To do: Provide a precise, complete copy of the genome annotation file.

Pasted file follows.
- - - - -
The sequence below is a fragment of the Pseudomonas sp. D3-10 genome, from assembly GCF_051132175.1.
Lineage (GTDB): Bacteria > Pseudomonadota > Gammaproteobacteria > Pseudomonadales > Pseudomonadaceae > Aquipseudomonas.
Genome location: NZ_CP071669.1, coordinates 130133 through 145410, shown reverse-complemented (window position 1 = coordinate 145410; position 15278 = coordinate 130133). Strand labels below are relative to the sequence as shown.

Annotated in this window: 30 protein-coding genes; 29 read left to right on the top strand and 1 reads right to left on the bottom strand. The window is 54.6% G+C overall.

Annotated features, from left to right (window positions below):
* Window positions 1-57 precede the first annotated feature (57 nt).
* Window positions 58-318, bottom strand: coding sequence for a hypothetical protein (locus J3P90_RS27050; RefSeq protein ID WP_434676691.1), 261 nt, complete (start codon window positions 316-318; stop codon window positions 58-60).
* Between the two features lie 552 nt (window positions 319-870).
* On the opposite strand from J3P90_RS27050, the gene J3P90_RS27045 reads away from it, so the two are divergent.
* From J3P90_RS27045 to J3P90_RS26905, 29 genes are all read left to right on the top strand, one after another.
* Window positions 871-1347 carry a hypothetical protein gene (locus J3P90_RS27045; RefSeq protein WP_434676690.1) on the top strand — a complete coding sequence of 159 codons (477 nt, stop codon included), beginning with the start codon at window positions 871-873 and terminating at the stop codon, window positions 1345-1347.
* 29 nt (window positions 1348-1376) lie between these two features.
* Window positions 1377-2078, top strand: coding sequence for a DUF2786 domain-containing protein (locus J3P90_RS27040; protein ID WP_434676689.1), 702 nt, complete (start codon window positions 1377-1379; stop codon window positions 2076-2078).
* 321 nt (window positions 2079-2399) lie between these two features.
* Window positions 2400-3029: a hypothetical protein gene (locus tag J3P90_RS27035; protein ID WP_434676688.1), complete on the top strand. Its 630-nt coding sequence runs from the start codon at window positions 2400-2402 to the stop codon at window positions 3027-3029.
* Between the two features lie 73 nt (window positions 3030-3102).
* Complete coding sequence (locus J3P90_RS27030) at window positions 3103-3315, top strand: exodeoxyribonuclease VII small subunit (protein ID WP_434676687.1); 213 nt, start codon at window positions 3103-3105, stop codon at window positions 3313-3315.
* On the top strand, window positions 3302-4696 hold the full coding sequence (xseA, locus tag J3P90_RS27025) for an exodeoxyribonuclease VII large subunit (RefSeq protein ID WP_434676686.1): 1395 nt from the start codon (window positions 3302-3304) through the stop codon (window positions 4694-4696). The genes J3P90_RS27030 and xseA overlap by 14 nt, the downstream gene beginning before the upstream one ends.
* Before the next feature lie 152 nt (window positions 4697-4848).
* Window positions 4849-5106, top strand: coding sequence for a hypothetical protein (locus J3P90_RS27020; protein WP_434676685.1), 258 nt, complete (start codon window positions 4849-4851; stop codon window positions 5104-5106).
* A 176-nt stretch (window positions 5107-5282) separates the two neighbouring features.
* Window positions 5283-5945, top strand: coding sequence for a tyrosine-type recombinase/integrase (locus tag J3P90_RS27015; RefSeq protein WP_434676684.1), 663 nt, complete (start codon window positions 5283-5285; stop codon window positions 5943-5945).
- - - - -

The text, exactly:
The sequence below is a fragment of the Pseudomonas sp. D3-10 genome, from assembly GCF_051132175.1.
Lineage (GTDB): Bacteria > Pseudomonadota > Gammaproteobacteria > Pseudomonadales > Pseudomonadaceae > Aquipseudomonas.
Genome location: NZ_CP071669.1, coordinates 130133 through 145410, shown reverse-complemented (window position 1 = coordinate 145410; position 15278 = coordinate 130133). Strand labels below are relative to the sequence as shown.

Annotated in this window: 30 protein-coding genes; 29 read left to right on the top strand and 1 reads right to left on the bottom strand. The window is 54.6% G+C overall.

Annotated features, from left to right (window positions below):
* Window positions 1-57 precede the first annotated feature (57 nt).
* Window positions 58-318, bottom strand: coding sequence for a hypothetical protein (locus J3P90_RS27050; RefSeq protein ID WP_434676691.1), 261 nt, complete (start codon window positions 316-318; stop codon window positions 58-60).
* Between the two features lie 552 nt (window positions 319-870).
* On the opposite strand from J3P90_RS27050, the gene J3P90_RS27045 reads away from it, so the two are divergent.
* From J3P90_RS27045 to J3P90_RS26905, 29 genes are all read left to right on the top strand, one after another.
* Window positions 871-1347 carry a hypothetical protein gene (locus J3P90_RS27045; RefSeq protein WP_434676690.1) on the top strand — a complete coding sequence of 159 codons (477 nt, stop codon included), beginning with the start codon at window positions 871-873 and terminating at the stop codon, window positions 1345-1347.
* 29 nt (window positions 1348-1376) lie between these two features.
* Window positions 1377-2078, top strand: coding sequence for a DUF2786 domain-containing protein (locus J3P90_RS27040; protein ID WP_434676689.1), 702 nt, complete (start codon window positions 1377-1379; stop codon window positions 2076-2078).
* 321 nt (window positions 2079-2399) lie between these two features.
* Window positions 2400-3029: a hypothetical protein gene (locus tag J3P90_RS27035; protein ID WP_434676688.1), complete on the top strand. Its 630-nt coding sequence runs from the start codon at window positions 2400-2402 to the stop codon at window positions 3027-3029.
* Between the two features lie 73 nt (window positions 3030-3102).
* Complete coding sequence (locus J3P90_RS27030) at window positions 3103-3315, top strand: exodeoxyribonuclease VII small subunit (protein ID WP_434676687.1); 213 nt, start codon at window positions 3103-3105, stop codon at window positions 3313-3315.
* On the top strand, window positions 3302-4696 hold the full coding sequence (xseA, locus tag J3P90_RS27025) for an exodeoxyribonuclease VII large subunit (RefSeq protein ID WP_434676686.1): 1395 nt from the start codon (window positions 3302-3304) through the stop codon (window positions 4694-4696). The genes J3P90_RS27030 and xseA overlap by 14 nt, the downstream gene beginning before the upstream one ends.
* Before the next feature lie 152 nt (window positions 4697-4848).
* Window positions 4849-5106, top strand: coding sequence for a hypothetical protein (locus J3P90_RS27020; protein WP_434676685.1), 258 nt, complete (start codon window positions 4849-4851; stop codon window positions 5104-5106).
* A 176-nt stretch (window positions 5107-5282) separates the two neighbouring features.
* Window positions 5283-5945, top strand: coding sequence for a tyrosine-type recombinase/integrase (locus tag J3P90_RS27015; RefSeq protein WP_434676684.1), 663 nt, complete (start codon window positions 5283-5285; stop codon window positions 5943-5945).